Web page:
The provincial agency that co-ordinates organ transplants warns many of the 1,500 people in Ontario on the waiting list may die because there are not enough organs to meet the need.
Many people who want to donate their organs don't realize that signing the card that used to be sent out with driver's licences is not good enough, said Ronnie Gavsie, CEO of the Trillium Gift of Life Network.
She says that to guarantee their wishes to become a donor are known, people need to register online (at beadonor.ca) or at a ServiceOntario centre.
"Signing a donor card does not mean that you are registered," she said. "People must register in the database. The donor cards alone are no longer issued."
Heather Higgins and her sister Alyshia Van Veen formed the York Region Gift of Life after their father, Malcolm Higgins, suffered a critical brain injury in a 2010 car accident. Their father was a real joker and very rarely serious about things, said Higgins, but he suggested each family member sign an organ donor card when they turned 16, and made his desire to be a donor well known to the family.
"My dad had made sure to have that conversation with each and every one of us and we knew exactly what he would have wanted," she said. "We chose to honour his decision to donate his organs."
It's always a horrible and emotional time for families to be faced with such a decision, but knowing others would benefit was a huge help, added Higgins.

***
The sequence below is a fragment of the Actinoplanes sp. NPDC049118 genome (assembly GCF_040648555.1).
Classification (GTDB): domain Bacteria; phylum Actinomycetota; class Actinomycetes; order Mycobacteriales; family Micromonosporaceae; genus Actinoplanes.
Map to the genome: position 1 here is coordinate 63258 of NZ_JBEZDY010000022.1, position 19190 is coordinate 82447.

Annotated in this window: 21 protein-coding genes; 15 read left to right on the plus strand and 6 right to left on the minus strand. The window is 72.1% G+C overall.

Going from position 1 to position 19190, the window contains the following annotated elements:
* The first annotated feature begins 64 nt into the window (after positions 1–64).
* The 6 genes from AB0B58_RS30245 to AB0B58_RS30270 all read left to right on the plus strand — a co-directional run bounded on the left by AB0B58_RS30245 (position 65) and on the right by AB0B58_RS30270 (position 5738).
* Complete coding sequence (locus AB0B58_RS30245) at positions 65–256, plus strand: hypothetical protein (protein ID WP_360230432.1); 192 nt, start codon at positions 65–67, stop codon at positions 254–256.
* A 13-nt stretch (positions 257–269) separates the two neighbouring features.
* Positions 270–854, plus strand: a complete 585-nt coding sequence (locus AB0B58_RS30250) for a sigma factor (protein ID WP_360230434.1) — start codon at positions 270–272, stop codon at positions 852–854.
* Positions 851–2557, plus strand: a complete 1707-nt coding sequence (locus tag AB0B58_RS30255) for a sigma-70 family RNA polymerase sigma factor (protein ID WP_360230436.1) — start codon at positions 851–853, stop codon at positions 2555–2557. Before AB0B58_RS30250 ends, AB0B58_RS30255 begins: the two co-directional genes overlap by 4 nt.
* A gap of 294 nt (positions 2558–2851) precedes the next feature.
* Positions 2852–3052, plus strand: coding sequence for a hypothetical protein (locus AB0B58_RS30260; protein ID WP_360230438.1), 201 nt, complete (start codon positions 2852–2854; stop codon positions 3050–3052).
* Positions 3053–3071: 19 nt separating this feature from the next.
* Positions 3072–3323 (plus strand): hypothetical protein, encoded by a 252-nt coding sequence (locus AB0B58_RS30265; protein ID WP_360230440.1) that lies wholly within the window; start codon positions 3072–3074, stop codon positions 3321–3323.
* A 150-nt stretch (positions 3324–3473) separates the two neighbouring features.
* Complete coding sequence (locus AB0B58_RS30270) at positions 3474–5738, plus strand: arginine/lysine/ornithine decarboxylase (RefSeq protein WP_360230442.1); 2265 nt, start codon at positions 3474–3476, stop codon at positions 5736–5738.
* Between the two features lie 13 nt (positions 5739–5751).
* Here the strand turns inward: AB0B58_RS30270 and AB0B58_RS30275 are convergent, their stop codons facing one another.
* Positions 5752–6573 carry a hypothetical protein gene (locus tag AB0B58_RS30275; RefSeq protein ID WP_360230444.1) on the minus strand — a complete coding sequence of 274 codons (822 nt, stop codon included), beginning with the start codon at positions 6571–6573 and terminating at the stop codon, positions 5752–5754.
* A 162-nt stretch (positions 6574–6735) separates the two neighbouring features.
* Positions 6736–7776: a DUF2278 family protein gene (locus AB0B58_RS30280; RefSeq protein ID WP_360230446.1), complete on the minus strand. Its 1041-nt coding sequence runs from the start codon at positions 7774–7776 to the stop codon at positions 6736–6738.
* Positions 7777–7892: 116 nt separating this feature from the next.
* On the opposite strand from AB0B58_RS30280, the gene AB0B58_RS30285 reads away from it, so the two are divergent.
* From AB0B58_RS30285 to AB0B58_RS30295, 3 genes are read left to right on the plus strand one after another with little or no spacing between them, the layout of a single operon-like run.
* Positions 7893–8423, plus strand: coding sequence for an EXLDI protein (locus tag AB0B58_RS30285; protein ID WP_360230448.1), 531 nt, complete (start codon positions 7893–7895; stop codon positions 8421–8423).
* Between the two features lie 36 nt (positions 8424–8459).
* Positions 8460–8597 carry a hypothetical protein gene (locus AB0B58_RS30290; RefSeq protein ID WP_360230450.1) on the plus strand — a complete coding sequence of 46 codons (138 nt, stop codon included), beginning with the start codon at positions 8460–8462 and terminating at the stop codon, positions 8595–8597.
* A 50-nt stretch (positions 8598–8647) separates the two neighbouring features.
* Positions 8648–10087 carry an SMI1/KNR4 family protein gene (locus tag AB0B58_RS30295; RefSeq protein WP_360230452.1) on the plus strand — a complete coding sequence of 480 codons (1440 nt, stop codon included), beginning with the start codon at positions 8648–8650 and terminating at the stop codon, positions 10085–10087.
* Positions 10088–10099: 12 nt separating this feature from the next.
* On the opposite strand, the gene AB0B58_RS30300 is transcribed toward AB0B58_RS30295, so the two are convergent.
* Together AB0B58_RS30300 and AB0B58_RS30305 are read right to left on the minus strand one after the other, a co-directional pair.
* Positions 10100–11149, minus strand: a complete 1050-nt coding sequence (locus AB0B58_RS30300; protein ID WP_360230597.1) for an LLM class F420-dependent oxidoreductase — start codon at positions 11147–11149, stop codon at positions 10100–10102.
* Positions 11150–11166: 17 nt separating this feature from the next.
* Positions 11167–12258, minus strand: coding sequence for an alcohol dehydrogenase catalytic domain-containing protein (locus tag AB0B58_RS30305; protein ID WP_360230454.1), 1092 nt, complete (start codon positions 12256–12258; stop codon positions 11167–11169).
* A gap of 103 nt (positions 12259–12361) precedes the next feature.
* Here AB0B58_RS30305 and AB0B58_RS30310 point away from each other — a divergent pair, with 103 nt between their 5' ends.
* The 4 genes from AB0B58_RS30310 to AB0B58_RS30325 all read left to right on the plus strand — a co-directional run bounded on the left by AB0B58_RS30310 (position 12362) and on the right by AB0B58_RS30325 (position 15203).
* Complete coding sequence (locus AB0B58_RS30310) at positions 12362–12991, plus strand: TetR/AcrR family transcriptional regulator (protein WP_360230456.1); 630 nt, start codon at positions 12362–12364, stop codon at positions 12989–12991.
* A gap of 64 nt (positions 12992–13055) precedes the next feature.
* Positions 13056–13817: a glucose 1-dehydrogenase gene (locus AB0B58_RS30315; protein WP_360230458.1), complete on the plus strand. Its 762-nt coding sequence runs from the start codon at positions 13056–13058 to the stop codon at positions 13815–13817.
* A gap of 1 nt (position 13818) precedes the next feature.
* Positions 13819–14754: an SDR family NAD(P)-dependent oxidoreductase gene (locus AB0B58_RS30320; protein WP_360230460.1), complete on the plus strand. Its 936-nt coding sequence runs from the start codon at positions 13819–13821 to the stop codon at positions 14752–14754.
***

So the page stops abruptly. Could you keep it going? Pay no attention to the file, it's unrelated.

"We knew that there were three other families out there that were receiving some of the best news of their lives while we were receiving some of the worst news of ours."
Families of organ donors and recipients can exchange anonymous letters but their identities are kept confidential. However, because of her advocacy on behalf of organ donations, Higgins got to meet the man who received her father's lungs, and said it was an "incredibly emotional" experience.
"It was so rewarding to be able to see up front the impact that my dad had on this man's life," she said. "He was telling us about the things that he was able to do as a result of having the transplant that he wasn't able to do before, even things that we take for granted like being able to walk up and down a flight of stairs without being winded."
Even if people are registered donors, families must agree before organs or tissue can be harvested. Families "overwhelmingly" consent when their loved ones are registered donors, but if they aren't registered, only about half the families give their consent, said Gavsie.
"Families are always required to consent," she said.
Trillium now advises people to also get a power of attorney, although it is not necessary to have one in order to be an organ donor.
"Make sure that you register and that your family knows what you want to happen," said Pascale Daigneault, president of the Ontario Bar Association. "And to make sure your wishes are followed, have a power of attorney so that your attorney can make those decisions for you if you can't make them."
One organ donor can help save up to eight lives, while people who donate tissue — which includes skin, eyes, bone and heart valves — can "enhance" up to 75 lives, although Gavsie thinks the distinction is almost irrelevant given the changes that are made in recipients' lives.
"A heart, liver or lungs are often called life saving," she said, "but when you consider that someone has been given the gift of sight and was previously blind, their lives changed so dramatically I would call it life saving."